Brain Tumor Segmentation using Fully Convolutional Tiramisu Deep Learning Architecture

Published: 05/16/2018  

Last Updated: 05/16/2018

Introduction

Since 1990s first methods for automated segmentation of brain tumors have been published, but all of them were validated on small, private datasets, until 2012, when MICCAI organized a Multimodal Brain Tumor Image Segmentation Challenge (BraTS)1 and releasing publicly available dataset, consisting 4 modalities of MRI images: T1, T1 with contrast (gadolinium), T2 and FLAIR with manually segmented tumors. Recent improvements in neural networks training performance by taking advantage of high-performance CPUs, GPUs and ReLU activation function have led to the usage of convolutional neural networks for semantic segmentation.

BRATS logo

Problem statement

The aim of the work was to implement, train and evaluate the quality of automated multi-label brain tumor segmentation technique for Magnetic Resonance Imaging based on Tiramisu deep learning architecture, which would allow in the future medical professionals to effortlessly and quickly create precise tumor segmentation needed for both diagnosis and treatment of patients.

The provided method should allow segmentation of all 4 labels of tumor labels (Whole Tumor, Enhancing Tumor, Tumor Core) at once without a need to run a single model for each class and allow interference on Intel processors.

Background

The examples of successfully used architectures are 2015 U-Net2 and 2016 100-layer Tiramisu DenseNet3. Especially, Tiramisu has shown great performance on semantic segmentation of urban scene benchmarks. It contains up-paths and up-paths, but also Dense blocks with skip-paths include Concatenation of feature maps from the output of Convolutional layer along with its input. Each hidden layer uses ReLU activation and Batch Normalization and L2 regularization. Different variants of Tiramisu consist of a various number of layers per Dense block (usually 4 ÷ 5, up to 12) and growth factor which defines how a number of feature layers growths after each Concatenation (usually k = 12 ÷ 15). The rise of these parameters causes a rapid increase of trainable parameters.

Tiramisu DenseNet scheme[3]

Figure. 1 Tiramisu Densenet Scheme3.

Hardware and software used in the project

The neural network has been trained with Intel® Xeon® processor server with Nvidia® gtx1080 GPU and 48GB of ram and Anaconda Python® 3.6 distribution. Following libraries has been used:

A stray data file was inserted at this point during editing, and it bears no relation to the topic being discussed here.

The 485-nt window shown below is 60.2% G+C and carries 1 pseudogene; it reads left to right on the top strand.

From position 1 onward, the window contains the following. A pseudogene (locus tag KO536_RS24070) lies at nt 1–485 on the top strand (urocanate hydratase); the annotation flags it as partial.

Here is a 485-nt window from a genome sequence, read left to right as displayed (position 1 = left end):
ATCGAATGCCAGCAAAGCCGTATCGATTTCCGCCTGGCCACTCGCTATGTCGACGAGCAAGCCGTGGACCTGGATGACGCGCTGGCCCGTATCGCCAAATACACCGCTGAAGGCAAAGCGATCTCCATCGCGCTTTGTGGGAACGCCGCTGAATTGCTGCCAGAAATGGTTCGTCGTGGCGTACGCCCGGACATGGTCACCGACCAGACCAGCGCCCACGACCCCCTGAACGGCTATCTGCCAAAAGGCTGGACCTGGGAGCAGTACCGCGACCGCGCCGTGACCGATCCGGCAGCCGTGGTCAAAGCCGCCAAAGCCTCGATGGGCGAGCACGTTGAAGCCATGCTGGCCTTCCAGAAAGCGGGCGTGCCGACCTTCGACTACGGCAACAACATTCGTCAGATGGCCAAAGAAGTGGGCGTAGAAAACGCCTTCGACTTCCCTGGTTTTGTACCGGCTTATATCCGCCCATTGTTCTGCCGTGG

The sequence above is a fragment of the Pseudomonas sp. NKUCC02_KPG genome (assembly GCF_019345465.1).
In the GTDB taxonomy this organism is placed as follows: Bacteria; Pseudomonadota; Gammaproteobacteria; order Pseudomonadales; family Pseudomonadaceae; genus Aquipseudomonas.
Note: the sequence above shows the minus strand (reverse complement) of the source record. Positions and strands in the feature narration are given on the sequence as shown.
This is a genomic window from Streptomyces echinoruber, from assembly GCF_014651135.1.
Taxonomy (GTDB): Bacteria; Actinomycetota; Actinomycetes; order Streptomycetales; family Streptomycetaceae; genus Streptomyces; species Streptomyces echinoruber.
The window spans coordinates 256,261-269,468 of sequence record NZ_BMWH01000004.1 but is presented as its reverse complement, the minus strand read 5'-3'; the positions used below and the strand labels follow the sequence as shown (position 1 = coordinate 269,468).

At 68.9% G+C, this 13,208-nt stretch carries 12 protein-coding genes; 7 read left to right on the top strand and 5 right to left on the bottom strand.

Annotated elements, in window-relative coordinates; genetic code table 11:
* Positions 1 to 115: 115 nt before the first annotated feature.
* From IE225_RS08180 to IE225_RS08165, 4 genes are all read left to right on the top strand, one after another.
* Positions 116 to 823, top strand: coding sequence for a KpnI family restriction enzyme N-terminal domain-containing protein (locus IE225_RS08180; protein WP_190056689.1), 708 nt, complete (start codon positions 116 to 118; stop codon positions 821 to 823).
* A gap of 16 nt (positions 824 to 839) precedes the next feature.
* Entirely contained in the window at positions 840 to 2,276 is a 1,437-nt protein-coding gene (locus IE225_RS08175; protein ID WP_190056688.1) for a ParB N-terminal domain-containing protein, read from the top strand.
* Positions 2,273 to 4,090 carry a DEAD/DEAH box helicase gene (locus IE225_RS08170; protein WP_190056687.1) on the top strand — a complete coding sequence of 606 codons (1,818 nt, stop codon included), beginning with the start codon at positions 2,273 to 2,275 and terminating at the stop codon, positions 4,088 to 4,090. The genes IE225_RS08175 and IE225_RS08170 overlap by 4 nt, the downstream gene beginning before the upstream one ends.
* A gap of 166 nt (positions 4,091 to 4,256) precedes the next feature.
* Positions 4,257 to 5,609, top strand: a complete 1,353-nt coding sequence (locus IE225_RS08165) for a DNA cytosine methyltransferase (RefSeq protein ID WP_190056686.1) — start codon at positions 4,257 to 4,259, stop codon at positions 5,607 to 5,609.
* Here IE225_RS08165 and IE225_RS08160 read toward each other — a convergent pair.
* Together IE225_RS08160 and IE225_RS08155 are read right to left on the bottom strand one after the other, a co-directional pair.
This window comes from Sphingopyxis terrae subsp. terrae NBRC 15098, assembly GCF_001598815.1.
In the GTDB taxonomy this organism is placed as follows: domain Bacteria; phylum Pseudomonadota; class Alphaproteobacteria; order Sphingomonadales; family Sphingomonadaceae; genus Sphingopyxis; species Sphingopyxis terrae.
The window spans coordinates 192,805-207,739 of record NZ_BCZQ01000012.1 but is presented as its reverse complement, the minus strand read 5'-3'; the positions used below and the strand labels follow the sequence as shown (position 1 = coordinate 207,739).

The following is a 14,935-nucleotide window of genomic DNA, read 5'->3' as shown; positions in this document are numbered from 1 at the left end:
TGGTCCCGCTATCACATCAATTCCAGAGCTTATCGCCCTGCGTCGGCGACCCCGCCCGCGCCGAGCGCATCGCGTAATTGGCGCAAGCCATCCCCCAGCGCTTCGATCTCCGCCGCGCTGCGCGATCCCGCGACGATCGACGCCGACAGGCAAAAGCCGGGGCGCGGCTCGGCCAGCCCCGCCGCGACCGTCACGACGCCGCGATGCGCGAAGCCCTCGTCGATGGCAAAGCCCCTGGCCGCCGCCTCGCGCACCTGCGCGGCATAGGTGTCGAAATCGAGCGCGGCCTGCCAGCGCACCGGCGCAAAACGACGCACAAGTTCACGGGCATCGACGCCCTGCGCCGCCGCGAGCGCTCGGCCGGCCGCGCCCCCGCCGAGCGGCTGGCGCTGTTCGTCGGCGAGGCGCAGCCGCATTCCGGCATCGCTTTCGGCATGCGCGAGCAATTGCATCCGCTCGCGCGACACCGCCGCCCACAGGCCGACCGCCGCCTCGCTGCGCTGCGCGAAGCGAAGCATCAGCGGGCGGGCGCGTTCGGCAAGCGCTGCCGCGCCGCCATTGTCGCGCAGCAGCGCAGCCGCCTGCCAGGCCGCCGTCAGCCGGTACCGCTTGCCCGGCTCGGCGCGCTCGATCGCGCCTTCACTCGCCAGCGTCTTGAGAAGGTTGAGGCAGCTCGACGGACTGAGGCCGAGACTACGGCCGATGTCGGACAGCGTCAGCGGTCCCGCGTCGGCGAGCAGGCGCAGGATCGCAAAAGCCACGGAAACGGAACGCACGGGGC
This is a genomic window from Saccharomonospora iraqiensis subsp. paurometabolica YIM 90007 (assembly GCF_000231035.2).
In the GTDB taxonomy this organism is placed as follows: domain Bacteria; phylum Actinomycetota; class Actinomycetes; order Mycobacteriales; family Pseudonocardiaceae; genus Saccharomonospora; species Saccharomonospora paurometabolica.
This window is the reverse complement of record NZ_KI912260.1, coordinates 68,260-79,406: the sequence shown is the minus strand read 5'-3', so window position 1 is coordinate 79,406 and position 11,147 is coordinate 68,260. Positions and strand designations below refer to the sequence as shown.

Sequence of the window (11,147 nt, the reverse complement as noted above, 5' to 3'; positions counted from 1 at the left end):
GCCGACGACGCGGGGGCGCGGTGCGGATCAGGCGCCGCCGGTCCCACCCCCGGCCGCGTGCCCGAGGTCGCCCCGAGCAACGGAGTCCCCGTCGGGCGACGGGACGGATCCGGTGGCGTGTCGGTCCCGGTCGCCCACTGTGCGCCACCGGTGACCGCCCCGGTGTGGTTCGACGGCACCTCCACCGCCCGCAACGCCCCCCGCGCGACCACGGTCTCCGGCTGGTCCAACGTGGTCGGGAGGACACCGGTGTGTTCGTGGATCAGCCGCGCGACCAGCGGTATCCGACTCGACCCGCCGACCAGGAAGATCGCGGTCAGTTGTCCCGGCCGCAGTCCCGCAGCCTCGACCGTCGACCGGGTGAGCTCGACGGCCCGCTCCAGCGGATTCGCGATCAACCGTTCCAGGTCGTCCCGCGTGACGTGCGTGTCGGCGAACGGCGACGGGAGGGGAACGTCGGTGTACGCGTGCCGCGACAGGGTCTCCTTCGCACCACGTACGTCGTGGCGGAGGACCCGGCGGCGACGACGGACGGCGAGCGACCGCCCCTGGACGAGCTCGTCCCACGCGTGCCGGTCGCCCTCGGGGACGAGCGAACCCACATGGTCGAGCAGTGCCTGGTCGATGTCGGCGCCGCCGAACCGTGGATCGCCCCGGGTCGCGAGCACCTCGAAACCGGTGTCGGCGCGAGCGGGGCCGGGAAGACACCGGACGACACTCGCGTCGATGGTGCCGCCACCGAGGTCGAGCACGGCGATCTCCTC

• Scipy - 3D matrix image operations,
  • Numpy® - matrix operations,
  • TensorFlow® 1.4 and Keras - Neural Network implementation and training,
  • Nibabel - NIFTI files IO,
  • h5py - a saving of models and datasets.

Implementation

We have used a variant of Tiramisu Densenet with k=8 and number of layers per Dense Block = [4,5,7,10,12,15] with 9.3 mln of trainable parameters. Training dataset has been prepared by cropping each slice to 192x160 pixels, to eliminate redundant background reducing the amount of needed memory and standardized by Z-Score. The network has been trained with categorical cross-entropy loss and RMSprop optimizer with learning rate 1e-3. Training on Nvidia GTX1080 took approximately 2 days.

Table 1. Model layers description.

Model layer description
no Building block Connected with Output shape
  Input layer   192x160x4
1 Conv2D (3x3)   192x160x48
2 DB (4 layers) + TD   96x80x80
3 DB (5 layers) + TD   48x40x120
4 DB (7 layers) + TD   24x20x176
5 DB (10 layers) + TD   12x10x256
6 DB (12 layers) + TD   6x5x352
7 DB (15 layers)   6x5x472
8 TU + DB (12 layers) 6 12x10x568
9 TU + DB (10 layers) 5 24x20x432
10 TU + DB (7 layers) 4 48x40x412
11 TU + DB (5 layers) 3 96x80x308
12 TU + DB (4 layers) 2 192x160x252
13 Conv2D (1x1)   194x160x4(prob)

Results

Example segmentation has been prepared for to compare with target (expert's) segmentation.

Figure. 2 Segmentation created with the proposed model.

The proposed model has been also tested on whole BraTS validation dataset (with organizer's evaluation website) both before and after additional postprocessing procedure. It is based on morphological closing, to remove small voxels, that don't belong to biggest object - main tumor region.

Presented boxplots are showing the distribution of dice and sensitivity metrics for each sample of validation dataset both before and after postprocessing.

Figure. 3 Boxplot of validation set segmentation evaluation.

Table. 2 Method's mean performance on validation (blind) dataset.

  ET WT TC
Dice 0.66 0.88 0.67
Sensitivity 0.78 0.89 0.69

Summary

The proposed method allows for single-model multi-label glioma tumor segmentation with great results. Comparing with U-Net segmentation Dice score is 1% higher and also other tumor tissue segmentations have been created.

Segmentation time has been measured with Intel Xeon processors using the Intel® AI DevCloud. Mean time of segmentation pipeline consisting of: data loading, preprocessing, segmentation, postprocessing and saving NIFTI segmentation is 53.76 secs per patient.

References:

1. Menze BH., et al,  The Multimodal Brain Tumor Image Segmentation Benchmark (BRATS), IEEE Transactions on Medical Imaging 34(10), 1993-2024 (2015) DOI: 10.1109/TMI.2014.2377694

2. Ronneberger O., Fischer P., Brox T., U-Net: Convolutional Networks for Biomedical Image Segmentation, Medical Image Computing and Computer-Assisted Intervention (MICCAI), Springer, LNCS, Vol.9351: 234-241, 2015

3. Jégou S., Drozdzal M., Vazquez D., Romero A., Bengio Y., The One Hundred Layers Tiramisu: Fully Convolutional DenseNets for Semantic Segmentation, IEEE Conference on Computer Vision and Pattern Recognition Workshops, 2017

Product and Performance Information

1

Performance varies by use, configuration and other factors. Learn more at www.Intel.com/PerformanceIndex.